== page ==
Death of Logic

A good start.  Now let's get the rest of them.

(from Gaspirtz)

I made the mistake of going by Clown Hall today. That’s when I realized that their name isn’t descriptive enough. It’s not just a site populated by conservative clowns who bumble and stumble with illogic and misfacts. It should be called “Clown Car Hall”, because no matter how fast you shoot them down, another comes spilling out. (For the record, I am not actually advocating shooting conservatives here. Just clowns. Conservatives are human.)

The first thing spilling out of the car when I arrived was a column by Cal Thomas, titled “Death of An Atheist”. It’s an amazing accomplishment. You have to admire the craftsmanship that went into it. It is one of the most concentrated pieces of fundie fail I’ve seen in ages. I hope you have some free time. This will take a while.

[Christopher] Hitchens railed against those who believe in God. While an original writer, and smart, there was nothing original about his unbelief.

It’s true. The non-existence of God has long been established as a virtual certainty.

Such views have been expressed since the dawn of humanity. They have also been answered by some of the wisest people who have ever lived.

Not answered persuasively, but answered!

There is a difference between “smart” and “wise.”

But you can add “ass” to the end of either word to get pretty much identical meanings!

As that Scripture in which Hitchens disbelieved says, “The fear of the Lord is the beginning of wisdom.” (Proverbs 9:10)

This is a typical fundie debating tactic. They just pull quotes out of their ass the Bible and act like that’s some sort of evidence to support their claim. Here’s a quote for you, Cal:

The end of your teens is the beginning of wisdom teeth.

You can attribute that one to me. I’m sure it proves something. Did I win the debate yet?

I have always found atheists to be interesting people…

…because they just may be the world’s smallest minority group…

Actually, atheists are one of the fastest-growing minorities.

…one that gets smaller still as its members pass on and meet God face to face.

Now Cal has wandered off into the logical brush. Somebody grab a cattle prod and bring him back.

Still, atheists demand physical proof of God’s existence, as if they could bring God down and make Him into their image. What kind of God would that be?

The God of the Old Testament.

He would be their equal and, thus, not God at all.

Wasn’t that what that whole Jesus business was supposed to be about? God made flesh and all that? Then for the next 2000 years, God made into a biscuit.

Evidence, alone, has never moved anyone from unbelief to faith.

By definition, it can’t. If there’s evidence, there is no need for faith.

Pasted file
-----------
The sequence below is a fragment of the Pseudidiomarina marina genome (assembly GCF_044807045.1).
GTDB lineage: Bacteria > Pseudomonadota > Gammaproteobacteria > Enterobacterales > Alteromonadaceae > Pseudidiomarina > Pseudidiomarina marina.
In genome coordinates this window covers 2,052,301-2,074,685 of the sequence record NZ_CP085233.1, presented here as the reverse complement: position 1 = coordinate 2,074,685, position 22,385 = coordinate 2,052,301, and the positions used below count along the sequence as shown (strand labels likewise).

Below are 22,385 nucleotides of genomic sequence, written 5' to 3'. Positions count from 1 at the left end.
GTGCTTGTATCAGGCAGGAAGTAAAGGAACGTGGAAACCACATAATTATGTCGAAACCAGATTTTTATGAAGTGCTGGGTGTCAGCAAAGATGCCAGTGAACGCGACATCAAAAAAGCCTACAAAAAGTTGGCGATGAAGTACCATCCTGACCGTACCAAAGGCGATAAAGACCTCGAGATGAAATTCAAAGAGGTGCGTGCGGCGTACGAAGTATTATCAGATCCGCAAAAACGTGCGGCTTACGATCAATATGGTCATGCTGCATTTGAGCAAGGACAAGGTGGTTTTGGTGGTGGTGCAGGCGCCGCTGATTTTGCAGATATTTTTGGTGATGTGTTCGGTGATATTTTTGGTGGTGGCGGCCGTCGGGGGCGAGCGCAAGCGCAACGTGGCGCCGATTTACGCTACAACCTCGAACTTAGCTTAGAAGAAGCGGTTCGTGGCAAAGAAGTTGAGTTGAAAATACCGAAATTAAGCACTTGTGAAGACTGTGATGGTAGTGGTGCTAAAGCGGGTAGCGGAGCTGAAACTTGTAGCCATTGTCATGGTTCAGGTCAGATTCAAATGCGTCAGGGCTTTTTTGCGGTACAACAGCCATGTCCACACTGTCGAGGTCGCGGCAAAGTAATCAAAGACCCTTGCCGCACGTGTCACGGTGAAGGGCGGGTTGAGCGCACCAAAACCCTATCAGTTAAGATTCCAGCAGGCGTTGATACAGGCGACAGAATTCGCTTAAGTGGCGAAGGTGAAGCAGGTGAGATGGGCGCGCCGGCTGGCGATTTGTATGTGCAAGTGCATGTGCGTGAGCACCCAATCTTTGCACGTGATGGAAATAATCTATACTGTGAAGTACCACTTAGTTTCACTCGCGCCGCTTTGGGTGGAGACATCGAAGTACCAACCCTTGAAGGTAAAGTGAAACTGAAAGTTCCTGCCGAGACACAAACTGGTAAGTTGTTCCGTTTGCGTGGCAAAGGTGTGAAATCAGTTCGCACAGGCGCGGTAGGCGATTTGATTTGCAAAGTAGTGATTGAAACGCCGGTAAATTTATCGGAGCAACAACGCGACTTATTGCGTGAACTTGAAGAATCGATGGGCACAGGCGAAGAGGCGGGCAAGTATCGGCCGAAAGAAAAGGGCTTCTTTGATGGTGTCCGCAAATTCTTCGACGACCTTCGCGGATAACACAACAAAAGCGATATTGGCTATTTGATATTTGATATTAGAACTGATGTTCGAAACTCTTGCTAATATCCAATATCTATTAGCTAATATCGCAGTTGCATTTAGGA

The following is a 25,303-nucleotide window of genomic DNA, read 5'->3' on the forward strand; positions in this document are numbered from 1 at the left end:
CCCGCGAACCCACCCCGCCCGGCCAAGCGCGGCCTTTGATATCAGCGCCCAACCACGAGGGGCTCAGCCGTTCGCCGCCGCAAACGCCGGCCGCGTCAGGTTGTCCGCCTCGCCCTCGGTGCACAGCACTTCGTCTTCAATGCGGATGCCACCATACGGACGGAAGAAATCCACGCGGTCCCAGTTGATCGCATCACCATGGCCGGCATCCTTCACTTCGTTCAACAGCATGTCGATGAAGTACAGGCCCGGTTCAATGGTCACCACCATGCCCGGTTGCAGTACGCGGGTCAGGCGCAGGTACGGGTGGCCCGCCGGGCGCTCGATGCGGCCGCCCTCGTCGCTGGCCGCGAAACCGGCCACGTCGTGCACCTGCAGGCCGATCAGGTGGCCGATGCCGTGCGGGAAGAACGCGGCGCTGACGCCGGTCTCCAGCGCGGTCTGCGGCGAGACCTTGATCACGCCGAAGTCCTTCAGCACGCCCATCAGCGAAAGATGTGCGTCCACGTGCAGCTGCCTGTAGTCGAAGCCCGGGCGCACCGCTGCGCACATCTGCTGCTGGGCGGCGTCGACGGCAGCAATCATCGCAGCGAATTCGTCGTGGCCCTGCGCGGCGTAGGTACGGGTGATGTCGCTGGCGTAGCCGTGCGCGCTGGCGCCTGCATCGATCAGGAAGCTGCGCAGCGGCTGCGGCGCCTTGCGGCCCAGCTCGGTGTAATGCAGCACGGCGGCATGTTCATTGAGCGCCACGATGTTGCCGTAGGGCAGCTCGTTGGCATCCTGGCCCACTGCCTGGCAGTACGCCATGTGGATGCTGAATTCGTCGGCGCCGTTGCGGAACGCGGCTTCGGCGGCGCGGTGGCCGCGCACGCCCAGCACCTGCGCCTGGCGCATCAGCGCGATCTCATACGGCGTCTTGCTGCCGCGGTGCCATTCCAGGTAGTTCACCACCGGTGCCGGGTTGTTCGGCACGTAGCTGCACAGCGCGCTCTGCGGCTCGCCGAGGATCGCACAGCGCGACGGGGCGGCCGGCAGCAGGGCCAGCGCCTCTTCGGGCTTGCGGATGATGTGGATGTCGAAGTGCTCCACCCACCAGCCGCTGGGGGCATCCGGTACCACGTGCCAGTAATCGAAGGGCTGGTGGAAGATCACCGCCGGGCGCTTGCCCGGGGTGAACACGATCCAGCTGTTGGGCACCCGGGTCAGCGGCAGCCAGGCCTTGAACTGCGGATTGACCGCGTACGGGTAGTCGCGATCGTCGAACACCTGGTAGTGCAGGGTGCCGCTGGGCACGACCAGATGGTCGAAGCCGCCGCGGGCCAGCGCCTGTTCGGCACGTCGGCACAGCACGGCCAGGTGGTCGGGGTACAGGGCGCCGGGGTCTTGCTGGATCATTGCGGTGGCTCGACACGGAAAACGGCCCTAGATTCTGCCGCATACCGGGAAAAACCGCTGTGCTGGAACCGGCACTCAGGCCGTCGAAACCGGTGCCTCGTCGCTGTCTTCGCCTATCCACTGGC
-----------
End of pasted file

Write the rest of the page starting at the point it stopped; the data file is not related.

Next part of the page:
If proof were enough, all of the unbelieving contemporaries of Jesus (and Moses) would have believed in God because of the miracles they performed.

That suggests that they never performed any miracles. In fact, the evidence that either even existed at all is scant for the former and non-existent for the latter.

Two people presented with exactly the same information can respond in opposite ways. Faith is not based solely on facts. It is a gift from a God who exists.

It’s actually a curse from our evolutionary history. We needed to be able to make correlations based on feeble evidence. Suppose you’re a caveman walking through the forest. You hear the leaves rustle, then a tiger jumps out, yet you somehow survive (perhaps by performing a ritual human sacrifice (i.e., you trip your slow, fat cousin, so he gets eaten and you escape)). The next time you hear the leaves rustle, it’s in your best interest to assume there’s a tiger in the brush, not a squirrel.

It’s probable that religious folks have been worshiping a squirrel for the last 4000 years.

Hitchens wrote a book called “God is Not Great.” It’s a clever title, but how would he have known, since they had not been properly introduced?

They probably had been introduced. People come to my door all the time, trying to introduce me to God.

C.S. Lewis, once an atheist and thus conversant with the subject, wrote after his conversion, “I believe in Christianity as I believe that the sun has risen. Not only because I see it, but because by it I see everything else.”

I hope that isn’t the “proof” that converted C.S. Lewis. If so, he’s even more of an intellectual featherweight than his reputation indicates. If I’m reading it correctly, that’s the old “I see the proof of God everywhere. Just look around!” argument. In other words “Somebody had to create the universe!”